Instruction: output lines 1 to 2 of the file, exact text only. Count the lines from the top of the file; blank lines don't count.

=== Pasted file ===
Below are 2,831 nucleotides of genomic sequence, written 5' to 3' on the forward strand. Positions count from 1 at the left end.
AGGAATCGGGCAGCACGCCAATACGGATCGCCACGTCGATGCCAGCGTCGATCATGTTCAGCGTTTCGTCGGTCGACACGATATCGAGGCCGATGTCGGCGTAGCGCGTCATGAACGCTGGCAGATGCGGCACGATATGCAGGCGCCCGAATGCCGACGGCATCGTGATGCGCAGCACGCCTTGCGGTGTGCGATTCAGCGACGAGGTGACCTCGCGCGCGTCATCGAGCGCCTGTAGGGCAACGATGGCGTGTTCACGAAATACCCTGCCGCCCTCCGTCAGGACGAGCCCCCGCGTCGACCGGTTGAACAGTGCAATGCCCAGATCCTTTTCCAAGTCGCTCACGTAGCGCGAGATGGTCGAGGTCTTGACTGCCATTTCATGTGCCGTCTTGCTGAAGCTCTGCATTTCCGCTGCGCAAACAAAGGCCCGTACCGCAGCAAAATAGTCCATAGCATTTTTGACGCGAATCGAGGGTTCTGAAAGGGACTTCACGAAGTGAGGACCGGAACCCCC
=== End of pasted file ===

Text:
Below are 2,831 nucleotides of genomic sequence, written 5' to 3' on the forward strand. Positions count from 1 at the left end.
AGGAATCGGGCAGCACGCCAATACGGATCGCCACGTCGATGCCAGCGTCGATCATGTTCAGCGTTTCGTCGGTCGACACGATATCGAGGCCGATGTCGGCGTAGCGCGTCATGAACGCTGGCAGATGCGGCACGATATGCAGGCGCCCGAATGCCGACGGCATCGTGATGCGCAGCACGCCTTGCGGTGTGCGATTCAGCGACGAGGTGACCTCGCGCGCGTCATCGAGCGCCTGTAGGGCAACGATGGCGTGTTCACGAAATACCCTGCCGCCCTCCGTCAGGACGAGCCCCCGCGTCGACCGGTTGAACAGTGCAATGCCCAGATCCTTTTCCAAGTCGCTCACGTAGCGCGAGATGGTCGAGGTCTTGACTGCCATTTCATGTGCCGTCTTGCTGAAGCTCTGCATTTCCGCTGCGCAAACAAAGGCCCGTACCGCAGCAAAATAGTCCATAGCATTTTTGACGCGAATCGAGGGTTCTGAAAGGGACTTCACGAAGTGAGGACCGGAACCCCC